The Process of Letting Go

Our young and sprightly new minister at church delivers wisdom beyond her years.  Her latest sermon centered around John 12:20-33.  As she spoke, she mentioned death as being an uncomfortable subject, something one doesn’t talk about in polite company, right up there with religion, sex and politics.  (We stringed-instrument types might also add accordions or banjos or….)

She talked about how death is more than about the physical end of life we usually think of.  As she applied death to everyday tasks/ideas/thoughts/whatever, she then said something that caught my ear (I scribbled this down quickly on my bulletin):

“There can be no new life without the process of letting go,”

citing verse 24: “…unless a kernel of wheat falls to the ground and dies, it remains only a single seed.  But if it dies, it produces many seeds.”  In other words, the wheat kernel has to die in order to sprout a stalk sporting yet more kernels.

An analogy to music immediately hit me squarely between the ears at that moment.  I thought:

There can be no new sound without the process of letting go.

When I teach classes around the country, I meet many hammered dulcimer players and autoharpists who yearn to move their playing forward and can’t, for a variety of reasons.  Most of the time, something about their playing is stiff; this can be any number of things that you can click here to find out more about.  But how hard it is for some of these players to let go of the only habits they’ve ever known–and that haven’t served them well!  Most are afraid they will lose their ability to play unless they play this way.  Nothing could be further from the truth.  Sure, slip-ups will come in that repertoire cultivated over the years when you begin thinking in new ways about How to play (tell yourself now to expect slip-ups!–the playing won’t be perfect the first time); however, the improved sound quality that comes with freeing body, mind, spirit and how-to far outweighs the thin, small, stiff sound generated by limiting (and sometimes nonsensical) habits.  Give that fresh approach a couple weeks (I’ve done this myself, in fact), and you’ll wonder why you didn’t know about it all along.  For those who still yearn to move their playing forward, I’m here to help you attain it!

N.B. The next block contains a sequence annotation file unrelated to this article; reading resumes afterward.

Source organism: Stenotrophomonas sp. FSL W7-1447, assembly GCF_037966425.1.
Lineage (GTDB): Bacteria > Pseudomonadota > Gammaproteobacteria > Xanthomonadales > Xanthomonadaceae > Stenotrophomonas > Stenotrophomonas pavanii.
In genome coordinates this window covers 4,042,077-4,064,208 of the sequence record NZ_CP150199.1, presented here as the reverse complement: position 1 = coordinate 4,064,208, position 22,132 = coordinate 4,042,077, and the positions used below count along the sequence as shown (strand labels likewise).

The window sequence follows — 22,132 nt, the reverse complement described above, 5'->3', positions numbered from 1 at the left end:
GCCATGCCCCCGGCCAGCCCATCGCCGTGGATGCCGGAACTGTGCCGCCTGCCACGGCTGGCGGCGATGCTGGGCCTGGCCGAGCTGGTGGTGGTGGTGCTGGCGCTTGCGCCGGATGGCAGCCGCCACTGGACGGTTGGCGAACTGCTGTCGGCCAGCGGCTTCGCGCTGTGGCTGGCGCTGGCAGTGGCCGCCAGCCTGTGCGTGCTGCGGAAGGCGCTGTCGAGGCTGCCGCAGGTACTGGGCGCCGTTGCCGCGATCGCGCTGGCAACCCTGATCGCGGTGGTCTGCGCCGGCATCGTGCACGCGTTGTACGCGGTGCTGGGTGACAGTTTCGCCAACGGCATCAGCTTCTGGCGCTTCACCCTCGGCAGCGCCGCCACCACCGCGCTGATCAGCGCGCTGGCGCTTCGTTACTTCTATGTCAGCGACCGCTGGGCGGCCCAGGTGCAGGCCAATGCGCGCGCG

Sounding good is for everyone; happily, it is not the domain of a talented few.  And it is easy to master!  When the instrument sounds good, exploring the art of music becomes possible.  Those who came to the Phoenix Autoharp Retreat six weeks ago know this: as I write, they continue to turn heads, attract ears and inspire souls with a rich, wholesome string sound that they didn’t know how to produce before the Retreat.  Yes, it’s true:

There can be no new sound without the process of letting go.